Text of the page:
Danish research: Answering emails in bed ruins your working day

Students have found a link between artificial light and employees’ innovative capacity

According to the findings of two recently-graduated students at Roskilde University, using your computer in bed to check work emails destroys your chances of being well-rested for work the following day, reports Videnskab.dk.

Claes Ziehm Mortensen and his research partner studied the effect of a short and disturbed night’s sleep on an employee’s ability to be innovative and found that exposure to computer screens was particularly detrimental.

“We can see that the employees who lied in bed in the evening with their laptops and phones and answered email had a much more restless sleep from which they awoke frequently,” he said.

“It’s clear that when people have spent the evening answering emails in bed they are less fresh for work the next day. People who tend to take the computer to bed also judged their well-being to be poorest and were therefore unable to devote themselves to processes conducive to innovation.”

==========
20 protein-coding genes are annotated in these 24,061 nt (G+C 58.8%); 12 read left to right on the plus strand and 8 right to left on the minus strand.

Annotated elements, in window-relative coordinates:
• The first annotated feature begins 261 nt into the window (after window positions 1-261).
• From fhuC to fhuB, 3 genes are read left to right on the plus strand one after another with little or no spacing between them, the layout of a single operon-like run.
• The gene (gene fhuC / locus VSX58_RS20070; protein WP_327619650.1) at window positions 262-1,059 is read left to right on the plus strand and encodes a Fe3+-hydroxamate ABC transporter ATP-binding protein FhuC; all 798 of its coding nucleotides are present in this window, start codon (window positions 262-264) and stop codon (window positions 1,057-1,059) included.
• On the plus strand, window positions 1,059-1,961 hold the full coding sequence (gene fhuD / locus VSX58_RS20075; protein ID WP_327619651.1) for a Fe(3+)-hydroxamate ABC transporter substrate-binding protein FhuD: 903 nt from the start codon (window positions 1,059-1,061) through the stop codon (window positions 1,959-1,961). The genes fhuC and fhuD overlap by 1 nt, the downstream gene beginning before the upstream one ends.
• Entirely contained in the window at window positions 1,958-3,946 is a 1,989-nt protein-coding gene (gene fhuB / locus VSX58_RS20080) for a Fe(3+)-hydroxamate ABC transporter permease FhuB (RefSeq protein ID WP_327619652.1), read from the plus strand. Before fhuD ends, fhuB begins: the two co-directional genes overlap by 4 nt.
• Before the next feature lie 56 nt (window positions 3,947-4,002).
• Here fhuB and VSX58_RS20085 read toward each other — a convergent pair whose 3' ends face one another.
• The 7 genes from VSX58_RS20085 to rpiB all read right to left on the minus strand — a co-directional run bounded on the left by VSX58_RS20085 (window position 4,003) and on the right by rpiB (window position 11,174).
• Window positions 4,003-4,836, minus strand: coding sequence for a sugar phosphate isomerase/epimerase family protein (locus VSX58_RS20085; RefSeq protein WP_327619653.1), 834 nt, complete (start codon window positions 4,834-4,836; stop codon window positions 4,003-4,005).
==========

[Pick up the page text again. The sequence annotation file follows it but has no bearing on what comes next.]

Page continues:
Screens confuse the brain
Mortensen and Jakob Bjerrum Koch recently defended their thesis and were awarded 12 for the assignment – the top mark possible.

According to Mortensen and Koch’s research, computer usage at night impacts sleep quality because the artificial light from the screen confuses the brain so that it doesn’t know if it is day or night, resulting in several unnoticed awakenings during the night.

Birgitte Rahbek Kornum, a sleep researcher at Glostrup Hospital, confirms that the effect of artificial light has a documented link with disturbed sleep. “Blue light can especially postpone the brain’s production of melatonin,” she said.

“Therefore the brain only starts to produce melatonin after the computer is switched off. From a sleep researcher’s point of view, it’s a very bad idea to sit and look at a computer, TV or iPad just before you go to sleep.”

Outdoor meetings
Mortensen and Koch’s study found that light impacted on more than just sleep quality for employees and companies. The light conditions in the workplace itself were also significant. Employees with the poorest lighting at work described their days less positively and described having less energy.

Among their proposals, the pair recommend employers make use of outdoor meetings. “If two or three employees have a meeting, it can be a good idea to take it during a walk and get some natural light. It only takes 12 to 20 minutes of sunlight to lift the mood and energy level,” Mortensen said.

Mortensen also suggests that companies tell their employees not to answer work emails late at night. “It’s better to get up early,” he said.